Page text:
The 2019 Insurance Classic Motor Show : When Motorways Were Glamorous The 2019 Insurance Classic Motor Show : When Motorways Were Glamorous
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When Motorways Were Glamorous

When the nation was young and The Goodies was the highlight of the week, motorways were rarely associated in mind with glamour. In fact, in terms of sheer lack of charisma, a night-time visit to Fleet Services on the M3 in the late 1970s ranked alongside the Marlands Bus Station in Southampton – although I hasten to add it is very nice today.

But back in the days when Billy Fury and Adam Faith were in the Hit Parade, people would send postcards of the Watford Gap to their no-doubt envious neighbours. And naturally Vauxhall used the M1 for this stunning photograph – as their sales campaign from 1960 stated, ‘Drive into the Motorway Age!’.

This year, of course, marks the 60th anniversary the M1, which we will be celebrating in a special blog this November. Work commenced on the 24th March 1958, over eight months before the opening of the Preston By-pass, Britain’s first motorway. The project cost the then-incredible sum of £20 million and this film made for Laing Construction gives an idea of the challenge of building the M1 in under two years -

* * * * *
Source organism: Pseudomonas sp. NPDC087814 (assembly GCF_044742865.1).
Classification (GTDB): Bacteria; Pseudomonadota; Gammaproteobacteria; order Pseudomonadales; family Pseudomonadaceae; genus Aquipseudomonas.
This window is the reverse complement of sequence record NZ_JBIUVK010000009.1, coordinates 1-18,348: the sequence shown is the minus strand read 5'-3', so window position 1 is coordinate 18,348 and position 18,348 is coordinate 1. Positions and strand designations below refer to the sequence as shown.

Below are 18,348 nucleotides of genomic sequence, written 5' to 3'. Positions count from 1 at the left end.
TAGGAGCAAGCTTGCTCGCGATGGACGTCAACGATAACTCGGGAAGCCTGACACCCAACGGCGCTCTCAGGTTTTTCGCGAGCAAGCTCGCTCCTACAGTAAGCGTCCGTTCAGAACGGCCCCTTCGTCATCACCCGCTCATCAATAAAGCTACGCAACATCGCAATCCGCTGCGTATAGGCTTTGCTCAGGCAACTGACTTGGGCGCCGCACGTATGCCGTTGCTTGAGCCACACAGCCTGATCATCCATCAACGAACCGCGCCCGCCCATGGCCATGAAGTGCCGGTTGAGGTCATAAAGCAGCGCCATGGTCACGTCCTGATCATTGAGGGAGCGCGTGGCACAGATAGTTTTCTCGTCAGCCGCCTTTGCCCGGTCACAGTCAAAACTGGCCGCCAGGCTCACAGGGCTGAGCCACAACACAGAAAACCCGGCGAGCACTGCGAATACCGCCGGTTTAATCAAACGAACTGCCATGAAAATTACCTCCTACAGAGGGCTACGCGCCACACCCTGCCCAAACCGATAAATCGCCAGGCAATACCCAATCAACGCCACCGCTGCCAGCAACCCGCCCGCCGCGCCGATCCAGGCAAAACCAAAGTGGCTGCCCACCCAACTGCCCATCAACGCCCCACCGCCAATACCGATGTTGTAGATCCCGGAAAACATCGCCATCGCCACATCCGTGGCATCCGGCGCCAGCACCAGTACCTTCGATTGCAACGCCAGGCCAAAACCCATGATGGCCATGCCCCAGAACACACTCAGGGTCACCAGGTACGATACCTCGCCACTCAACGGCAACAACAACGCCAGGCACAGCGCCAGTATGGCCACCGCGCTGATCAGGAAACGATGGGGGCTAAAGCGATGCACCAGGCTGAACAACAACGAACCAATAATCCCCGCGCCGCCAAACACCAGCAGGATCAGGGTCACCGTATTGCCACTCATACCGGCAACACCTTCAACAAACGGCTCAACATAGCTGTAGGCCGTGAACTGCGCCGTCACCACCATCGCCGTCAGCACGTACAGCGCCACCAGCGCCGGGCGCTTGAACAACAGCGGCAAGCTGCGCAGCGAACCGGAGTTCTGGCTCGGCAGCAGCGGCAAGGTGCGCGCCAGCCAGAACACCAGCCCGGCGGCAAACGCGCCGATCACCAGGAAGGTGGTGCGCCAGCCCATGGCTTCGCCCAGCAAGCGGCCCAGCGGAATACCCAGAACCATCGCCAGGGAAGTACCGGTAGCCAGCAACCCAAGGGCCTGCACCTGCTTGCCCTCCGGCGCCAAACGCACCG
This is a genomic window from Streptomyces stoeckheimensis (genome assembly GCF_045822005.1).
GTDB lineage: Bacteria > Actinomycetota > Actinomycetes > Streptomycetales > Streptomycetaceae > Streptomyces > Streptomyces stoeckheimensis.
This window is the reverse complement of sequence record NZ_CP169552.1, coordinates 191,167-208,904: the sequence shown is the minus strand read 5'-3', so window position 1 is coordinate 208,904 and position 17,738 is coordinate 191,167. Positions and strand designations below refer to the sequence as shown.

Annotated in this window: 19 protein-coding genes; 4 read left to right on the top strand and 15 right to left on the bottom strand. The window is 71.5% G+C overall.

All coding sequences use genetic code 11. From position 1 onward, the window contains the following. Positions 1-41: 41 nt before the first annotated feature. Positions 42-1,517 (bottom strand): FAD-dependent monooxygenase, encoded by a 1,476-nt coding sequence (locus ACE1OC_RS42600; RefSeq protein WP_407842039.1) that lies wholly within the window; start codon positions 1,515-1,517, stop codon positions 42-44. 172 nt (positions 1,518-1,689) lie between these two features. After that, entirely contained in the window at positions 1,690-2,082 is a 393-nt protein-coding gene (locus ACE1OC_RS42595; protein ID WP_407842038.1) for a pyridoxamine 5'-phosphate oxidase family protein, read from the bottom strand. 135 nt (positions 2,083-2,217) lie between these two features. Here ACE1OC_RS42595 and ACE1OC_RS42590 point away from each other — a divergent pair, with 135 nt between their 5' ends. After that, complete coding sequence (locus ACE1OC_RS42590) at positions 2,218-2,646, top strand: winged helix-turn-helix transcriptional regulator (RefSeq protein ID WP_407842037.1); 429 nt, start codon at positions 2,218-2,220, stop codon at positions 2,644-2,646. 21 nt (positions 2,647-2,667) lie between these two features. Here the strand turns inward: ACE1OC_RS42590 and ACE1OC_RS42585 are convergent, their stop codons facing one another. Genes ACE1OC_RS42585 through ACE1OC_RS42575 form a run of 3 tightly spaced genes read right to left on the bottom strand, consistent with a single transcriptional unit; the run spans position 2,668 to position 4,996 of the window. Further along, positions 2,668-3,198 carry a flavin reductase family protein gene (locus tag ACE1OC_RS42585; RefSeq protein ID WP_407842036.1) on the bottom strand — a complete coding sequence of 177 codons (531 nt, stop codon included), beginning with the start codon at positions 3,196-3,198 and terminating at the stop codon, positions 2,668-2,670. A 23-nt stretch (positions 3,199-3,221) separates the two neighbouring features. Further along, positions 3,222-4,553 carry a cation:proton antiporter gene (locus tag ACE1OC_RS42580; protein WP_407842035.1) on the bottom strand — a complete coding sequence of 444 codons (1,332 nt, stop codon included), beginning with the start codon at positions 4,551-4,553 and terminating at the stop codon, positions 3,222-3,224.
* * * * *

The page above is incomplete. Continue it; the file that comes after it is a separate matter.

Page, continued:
We are glimpsing into another world – chaps in  horn-rimmed glasses, the flap for hand signals in the side-screen of an Austin Gipsy and an incredibly venerable-looking petrol tanker.

And throughout 1959 there was a succession of news stories to further whet the appetite of any press-on drivers.  In April Laing warned some bounders who had been using the completed Bedfordshire section were causing damage and ‘putting themselves in danger’. The AA commissioned a fleet of patrol vehicle carrying ‘over 100 items of equipment to help motorists in difficulties’.  

Meanwhile, Luton tempted various Cambridge, Consul, Ensign, Minx and Oxford owners with advertisements promising that a Victor could ‘purr along at speed on the motorway’.

In October, the BBC screened five warning films made by BP-Shell Mex on how to use the M1 – essential viewing given how few Britons had ever experienced speed-limit free driving’. 

In that same month, a reporter from The Daily Mirror previewed the M1 - ‘At first I found it so strange it was hard to believe I was still in England’. To a driver used to A-roads that twisted and turned their way through the countryside this was indeed a strange new realm of blue signage, concrete - and no speed limits.

Twenty years later, none of this occurred to the younger me, stuck in the wilds of North Hampshire and contemplating the delights of a hot dog at Fleet, with 40 miles still to go in our Citroën Dyane 6. But the early motorways did mark a watershed in British social and automotive history, and this preview newsreel encapsulates the sense of anticipation for the opening of the M1.

All it needs to complete the scene is a fleet of new Victor F-Types and Cresta PAs….



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